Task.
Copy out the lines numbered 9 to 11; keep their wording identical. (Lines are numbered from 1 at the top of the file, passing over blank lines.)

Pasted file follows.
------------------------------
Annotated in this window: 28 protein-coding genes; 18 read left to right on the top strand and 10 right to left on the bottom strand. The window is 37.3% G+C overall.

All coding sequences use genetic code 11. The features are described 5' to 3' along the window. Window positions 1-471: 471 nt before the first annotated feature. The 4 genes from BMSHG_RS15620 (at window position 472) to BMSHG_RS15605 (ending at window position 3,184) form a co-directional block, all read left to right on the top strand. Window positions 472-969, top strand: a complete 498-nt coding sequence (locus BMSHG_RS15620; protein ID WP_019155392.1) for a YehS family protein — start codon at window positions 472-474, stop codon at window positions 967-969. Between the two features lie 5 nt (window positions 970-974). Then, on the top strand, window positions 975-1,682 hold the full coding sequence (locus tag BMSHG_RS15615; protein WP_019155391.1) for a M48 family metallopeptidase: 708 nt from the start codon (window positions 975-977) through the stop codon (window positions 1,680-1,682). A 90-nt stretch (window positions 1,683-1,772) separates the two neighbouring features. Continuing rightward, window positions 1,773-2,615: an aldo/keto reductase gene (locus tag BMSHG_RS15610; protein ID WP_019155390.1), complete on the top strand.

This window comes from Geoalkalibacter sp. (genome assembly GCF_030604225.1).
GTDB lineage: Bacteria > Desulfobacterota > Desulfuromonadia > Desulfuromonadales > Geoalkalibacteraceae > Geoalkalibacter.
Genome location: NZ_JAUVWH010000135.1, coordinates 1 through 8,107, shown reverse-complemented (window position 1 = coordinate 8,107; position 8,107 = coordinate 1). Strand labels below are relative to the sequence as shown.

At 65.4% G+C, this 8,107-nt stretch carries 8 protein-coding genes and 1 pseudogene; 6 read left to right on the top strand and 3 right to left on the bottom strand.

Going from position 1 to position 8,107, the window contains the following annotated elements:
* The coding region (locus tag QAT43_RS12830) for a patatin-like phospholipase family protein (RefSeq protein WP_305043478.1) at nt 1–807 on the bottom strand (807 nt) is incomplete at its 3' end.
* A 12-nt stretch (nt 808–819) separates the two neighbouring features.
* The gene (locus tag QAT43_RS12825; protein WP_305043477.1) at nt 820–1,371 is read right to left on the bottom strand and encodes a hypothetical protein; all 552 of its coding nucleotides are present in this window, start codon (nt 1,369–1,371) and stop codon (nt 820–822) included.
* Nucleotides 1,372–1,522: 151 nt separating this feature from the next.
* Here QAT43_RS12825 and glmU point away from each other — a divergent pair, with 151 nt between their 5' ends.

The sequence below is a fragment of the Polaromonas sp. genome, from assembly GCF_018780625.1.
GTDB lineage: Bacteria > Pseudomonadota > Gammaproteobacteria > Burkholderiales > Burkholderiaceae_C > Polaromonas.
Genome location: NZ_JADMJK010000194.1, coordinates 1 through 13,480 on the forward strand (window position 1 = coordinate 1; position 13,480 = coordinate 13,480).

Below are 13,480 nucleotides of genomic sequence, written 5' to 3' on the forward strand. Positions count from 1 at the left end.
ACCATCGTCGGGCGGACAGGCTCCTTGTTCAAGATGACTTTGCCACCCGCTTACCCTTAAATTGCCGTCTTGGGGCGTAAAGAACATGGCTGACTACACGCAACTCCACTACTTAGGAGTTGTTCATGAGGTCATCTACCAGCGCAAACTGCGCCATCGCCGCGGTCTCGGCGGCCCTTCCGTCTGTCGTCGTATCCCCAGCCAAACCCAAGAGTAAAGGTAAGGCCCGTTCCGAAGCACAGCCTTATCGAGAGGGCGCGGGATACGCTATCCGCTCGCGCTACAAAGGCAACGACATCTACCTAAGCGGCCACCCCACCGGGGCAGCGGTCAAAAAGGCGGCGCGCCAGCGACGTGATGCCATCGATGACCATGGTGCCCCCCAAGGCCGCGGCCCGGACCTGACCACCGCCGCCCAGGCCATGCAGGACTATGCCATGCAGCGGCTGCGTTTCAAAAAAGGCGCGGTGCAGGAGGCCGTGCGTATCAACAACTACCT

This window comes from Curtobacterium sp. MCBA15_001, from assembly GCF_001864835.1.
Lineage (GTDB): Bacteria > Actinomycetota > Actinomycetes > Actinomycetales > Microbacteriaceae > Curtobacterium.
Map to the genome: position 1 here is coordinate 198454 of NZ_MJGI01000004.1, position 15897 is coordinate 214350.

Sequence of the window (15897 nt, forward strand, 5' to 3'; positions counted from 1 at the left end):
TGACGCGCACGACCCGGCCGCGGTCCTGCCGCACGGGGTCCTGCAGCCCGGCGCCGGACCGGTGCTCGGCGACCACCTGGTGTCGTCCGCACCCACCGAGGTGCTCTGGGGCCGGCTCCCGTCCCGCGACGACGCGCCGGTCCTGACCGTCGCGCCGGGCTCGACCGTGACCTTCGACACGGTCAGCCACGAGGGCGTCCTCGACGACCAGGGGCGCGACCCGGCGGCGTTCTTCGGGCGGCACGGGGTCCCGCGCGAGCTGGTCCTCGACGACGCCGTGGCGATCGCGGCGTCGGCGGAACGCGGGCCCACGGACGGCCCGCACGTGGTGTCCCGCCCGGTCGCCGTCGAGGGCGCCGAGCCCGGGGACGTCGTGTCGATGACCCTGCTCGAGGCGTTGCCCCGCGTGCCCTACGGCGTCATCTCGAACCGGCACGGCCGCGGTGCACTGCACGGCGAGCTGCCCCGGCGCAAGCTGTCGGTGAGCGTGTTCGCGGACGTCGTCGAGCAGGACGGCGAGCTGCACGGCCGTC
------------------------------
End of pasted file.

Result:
* A 12-nt stretch (nt 808–819) separates the two neighbouring features.
* The gene (locus tag QAT43_RS12825; protein WP_305043477.1) at nt 820–1,371 is read right to left on the bottom strand and encodes a hypothetical protein; all 552 of its coding nucleotides are present in this window, start codon (nt 1,369–1,371) and stop codon (nt 820–822) included.
* Nucleotides 1,372–1,522: 151 nt separating this feature from the next.